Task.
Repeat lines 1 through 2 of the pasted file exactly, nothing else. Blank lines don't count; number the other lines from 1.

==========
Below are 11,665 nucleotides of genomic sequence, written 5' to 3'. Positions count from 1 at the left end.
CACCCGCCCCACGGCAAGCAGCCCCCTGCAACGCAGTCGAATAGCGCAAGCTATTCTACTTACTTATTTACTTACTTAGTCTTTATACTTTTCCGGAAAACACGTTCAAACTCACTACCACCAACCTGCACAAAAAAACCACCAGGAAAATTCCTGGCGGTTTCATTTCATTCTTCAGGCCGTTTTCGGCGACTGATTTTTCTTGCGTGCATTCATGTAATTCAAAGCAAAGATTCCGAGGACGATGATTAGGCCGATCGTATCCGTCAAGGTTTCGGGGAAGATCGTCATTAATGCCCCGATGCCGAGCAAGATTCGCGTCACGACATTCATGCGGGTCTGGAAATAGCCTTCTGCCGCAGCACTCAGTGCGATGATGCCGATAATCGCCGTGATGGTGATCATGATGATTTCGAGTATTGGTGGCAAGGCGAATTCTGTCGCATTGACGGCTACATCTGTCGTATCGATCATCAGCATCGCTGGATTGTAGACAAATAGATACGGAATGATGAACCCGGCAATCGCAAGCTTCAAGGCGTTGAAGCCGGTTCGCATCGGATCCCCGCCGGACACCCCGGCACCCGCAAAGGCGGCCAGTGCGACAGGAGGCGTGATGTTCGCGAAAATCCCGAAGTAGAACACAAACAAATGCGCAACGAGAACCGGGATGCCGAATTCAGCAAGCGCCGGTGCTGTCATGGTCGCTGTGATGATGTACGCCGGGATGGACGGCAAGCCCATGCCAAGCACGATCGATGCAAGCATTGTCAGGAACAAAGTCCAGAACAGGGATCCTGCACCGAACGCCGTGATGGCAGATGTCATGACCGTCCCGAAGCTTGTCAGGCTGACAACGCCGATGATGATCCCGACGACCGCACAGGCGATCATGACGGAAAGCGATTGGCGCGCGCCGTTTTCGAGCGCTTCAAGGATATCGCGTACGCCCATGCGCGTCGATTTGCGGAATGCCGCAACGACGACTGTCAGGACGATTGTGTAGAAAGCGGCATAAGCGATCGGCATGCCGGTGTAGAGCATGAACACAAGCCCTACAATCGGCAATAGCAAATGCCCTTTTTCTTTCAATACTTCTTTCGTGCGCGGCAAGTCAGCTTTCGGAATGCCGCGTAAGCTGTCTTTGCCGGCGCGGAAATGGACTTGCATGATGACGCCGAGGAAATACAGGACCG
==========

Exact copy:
Below are 11,665 nucleotides of genomic sequence, written 5' to 3'. Positions count from 1 at the left end.
CACCCGCCCCACGGCAAGCAGCCCCCTGCAACGCAGTCGAATAGCGCAAGCTATTCTACTTACTTATTTACTTACTTAGTCTTTATACTTTTCCGGAAAACACGTTCAAACTCACTACCACCAACCTGCACAAAAAAACCACCAGGAAAATTCCTGGCGGTTTCATTTCATTCTTCAGGCCGTTTTCGGCGACTGATTTTTCTTGCGTGCATTCATGTAATTCAAAGCAAAGATTCCGAGGACGATGATTAGGCCGATCGTATCCGTCAAGGTTTCGGGGAAGATCGTCATTAATGCCCCGATGCCGAGCAAGATTCGCGTCACGACATTCATGCGGGTCTGGAAATAGCCTTCTGCCGCAGCACTCAGTGCGATGATGCCGATAATCGCCGTGATGGTGATCATGATGATTTCGAGTATTGGTGGCAAGGCGAATTCTGTCGCATTGACGGCTACATCTGTCGTATCGATCATCAGCATCGCTGGATTGTAGACAAATAGATACGGAATGATGAACCCGGCAATCGCAAGCTTCAAGGCGTTGAAGCCGGTTCGCATCGGATCCCCGCCGGACACCCCGGCACCCGCAAAGGCGGCCAGTGCGACAGGAGGCGTGATGTTCGCGAAAATCCCGAAGTAGAACACAAACAAATGCGCAACGAGAACCGGGATGCCGAATTCAGCAAGCGCCGGTGCTGTCATGGTCGCTGTGATGATGTACGCCGGGATGGACGGCAAGCCCATGCCAAGCACGATCGATGCAAGCATTGTCAGGAACAAAGTCCAGAACAGGGATCCTGCACCGAACGCCGTGATGGCAGATGTCATGACCGTCCCGAAGCTTGTCAGGCTGACAACGCCGATGATGATCCCGACGACCGCACAGGCGATCATGACGGAAAGCGATTGGCGCGCGCCGTTTTCGAGCGCTTCAAGGATATCGCGTACGCCCATGCGCGTCGATTTGCGGAATGCCGCAACGACGACTGTCAGGACGATTGTGTAGAAAGCGGCATAAGCGATCGGCATGCCGGTGTAGAGCATGAACACAAGCCCTACAATCGGCAATAGCAAATGCCCTTTTTCTTTCAATACTTCTTTCGTGCGCGGCAAGTCAGCTTTCGGAATGCCGCGTAAGCTGTCTTTGCCGGCGCGGAAATGGACTTGCATGATGACGCCGAGGAAATACAGGACCG